In Baby School Noni refuses to play and is obviously lethargic. There is concern she may also be ill so they take her to the clinic for a check-up. Without his buddy Peanut takes to the top of the trees and refuses to come down even when the wheelbarrow bus arrives to take him home.. At Forest School Meryl is alone and appears depressed after a run-in with one of the bullying Bandit Boys. Cinta comforts her by hugging her and then show her a new trick she’s learned – rolling leaves and blowing through them. This cheers Meryl up and soon the two little females are happily blowing into their leaves.
EPISODE FIVE: It’s confirmed that Luca does has malaria. He is in grave danger and unable to take fluids, the vet places him on an IV drip. His breath is becoming irregular as he fights for his life. He’s in intensive care for 24 hours – but miraculously he makes it through the long day and night. He spends his night at the vet’s house and is showered with love and attention. Back at the nursery Lucinda is missing him desperately and has started to self-comfort again. Her carers spend a lot of time trying to distract her and eventually it works. Within a few days Lucinda is back to her usually curious self.
In Forest School today Junior is using the sign language he learned as a family pet to try and get more milk from his babysitter. She knows his conniving ways however and ignores him. Meanwhile Himba has been watching closely and appears to make some of the signs himself showing how quickly these orangutans can learn from each other.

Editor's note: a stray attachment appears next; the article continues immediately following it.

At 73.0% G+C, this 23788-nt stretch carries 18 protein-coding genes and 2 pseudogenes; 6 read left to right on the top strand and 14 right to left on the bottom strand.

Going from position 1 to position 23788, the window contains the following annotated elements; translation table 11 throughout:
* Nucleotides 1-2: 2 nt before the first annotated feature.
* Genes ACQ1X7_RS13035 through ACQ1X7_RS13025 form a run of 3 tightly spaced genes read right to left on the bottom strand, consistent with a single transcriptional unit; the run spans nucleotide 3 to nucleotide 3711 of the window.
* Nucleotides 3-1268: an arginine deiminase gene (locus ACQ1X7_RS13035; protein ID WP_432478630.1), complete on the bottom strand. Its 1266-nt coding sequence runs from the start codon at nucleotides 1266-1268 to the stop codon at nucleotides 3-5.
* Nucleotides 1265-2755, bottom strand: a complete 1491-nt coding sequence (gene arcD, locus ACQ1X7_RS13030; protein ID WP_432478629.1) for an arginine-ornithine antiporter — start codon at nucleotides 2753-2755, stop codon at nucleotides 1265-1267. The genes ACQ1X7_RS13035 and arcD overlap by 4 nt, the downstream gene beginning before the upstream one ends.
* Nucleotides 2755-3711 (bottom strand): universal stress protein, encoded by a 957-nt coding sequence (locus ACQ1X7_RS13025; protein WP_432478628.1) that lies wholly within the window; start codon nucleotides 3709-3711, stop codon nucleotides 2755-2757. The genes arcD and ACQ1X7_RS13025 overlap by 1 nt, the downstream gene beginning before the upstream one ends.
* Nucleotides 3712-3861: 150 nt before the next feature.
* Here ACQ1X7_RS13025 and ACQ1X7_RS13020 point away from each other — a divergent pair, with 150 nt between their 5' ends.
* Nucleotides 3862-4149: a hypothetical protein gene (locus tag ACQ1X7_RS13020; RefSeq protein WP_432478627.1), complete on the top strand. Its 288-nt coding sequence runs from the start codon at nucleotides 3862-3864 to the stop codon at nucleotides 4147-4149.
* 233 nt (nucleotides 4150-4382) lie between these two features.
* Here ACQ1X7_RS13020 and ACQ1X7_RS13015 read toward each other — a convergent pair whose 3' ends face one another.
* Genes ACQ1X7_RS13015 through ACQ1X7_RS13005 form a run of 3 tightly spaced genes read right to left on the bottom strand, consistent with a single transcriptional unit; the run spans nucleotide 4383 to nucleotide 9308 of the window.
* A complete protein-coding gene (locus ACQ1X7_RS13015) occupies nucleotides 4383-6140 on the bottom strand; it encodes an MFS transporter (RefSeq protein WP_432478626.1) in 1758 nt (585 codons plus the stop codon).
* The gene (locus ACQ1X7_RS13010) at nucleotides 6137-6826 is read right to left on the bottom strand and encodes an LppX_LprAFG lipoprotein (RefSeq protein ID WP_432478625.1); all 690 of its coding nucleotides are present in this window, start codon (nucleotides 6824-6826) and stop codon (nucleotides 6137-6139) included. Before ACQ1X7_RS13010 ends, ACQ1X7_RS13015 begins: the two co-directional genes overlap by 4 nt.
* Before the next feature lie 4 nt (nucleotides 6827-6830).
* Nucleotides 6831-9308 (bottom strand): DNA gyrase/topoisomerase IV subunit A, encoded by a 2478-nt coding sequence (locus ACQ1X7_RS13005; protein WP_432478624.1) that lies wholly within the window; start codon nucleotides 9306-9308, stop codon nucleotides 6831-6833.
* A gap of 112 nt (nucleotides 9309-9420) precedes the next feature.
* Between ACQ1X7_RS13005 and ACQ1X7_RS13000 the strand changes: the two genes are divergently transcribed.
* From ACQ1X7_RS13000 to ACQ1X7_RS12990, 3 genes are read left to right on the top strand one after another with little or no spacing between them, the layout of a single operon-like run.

At Baby School Noni has recovered from what was luckily just a stomach bug and is now eating everything in sight...the other toddlers join in and it ends in a hilarious food fight. At the Island School, a couple more of the powerful males from a neighbouring island have figured out the electric fence bordering Palas and Kaja Islands is not working and they are looking for some mischief. How will the young community defend themselves? Meanwhile, Alan takes drastic action when a flash flood prevents him from reaching his feeding platform. Will his ground-breaking behaviour cost him his life? EPISODE SIX: The electric fence around Island School is operational again and there is now a sense of calm.
Jupiter becomes a role model as the group learns to imitate her effective method of foraging for food in the flood waters. At Forest School the students are learning nest building. Cha Cha is losing patience with Cinta who is stealing her branches and Meryl’s nest keeps collapsing under her. For once the mischievous ‘Bandit Boys’ including Obama are outperforming everyone. At Nursery School Lucinda masters the art of drinking milk from a cup Her little arms and legs are growing strong and she can now swing along a small tree branch unaided. She is making friends with many of the other infants and showing signs of being a future ‘alpha’ female.
Over in Baby School there’s a party going on and during the celebrations Peanut crawls over to one of the trees in the playground, climbs to the very top and starts vocalizing loudly... It’s clear to everyone he’s saying, “look at me, I am King”... Noni takes another bite of papaya cake and gives a toothy grin.
After a month of round the clock care Luca is well enough to return to the Nursery. When Lucinda sees him for the first time in over a month she stands up on her tiny back legs and starts toddling toward him. This is the first time Lucinda has done this and the significance is not lost on her babysitter. But for now it’s all about Luca who is welcomed back to the midway house with kiss-squeaks, hugs and sharing of milk. © NHNZ commercial in confidence
ORANGUTAN JUNGLE SCHOOL REAL DRAMA . REAL CHARACTERS . REAL STAKES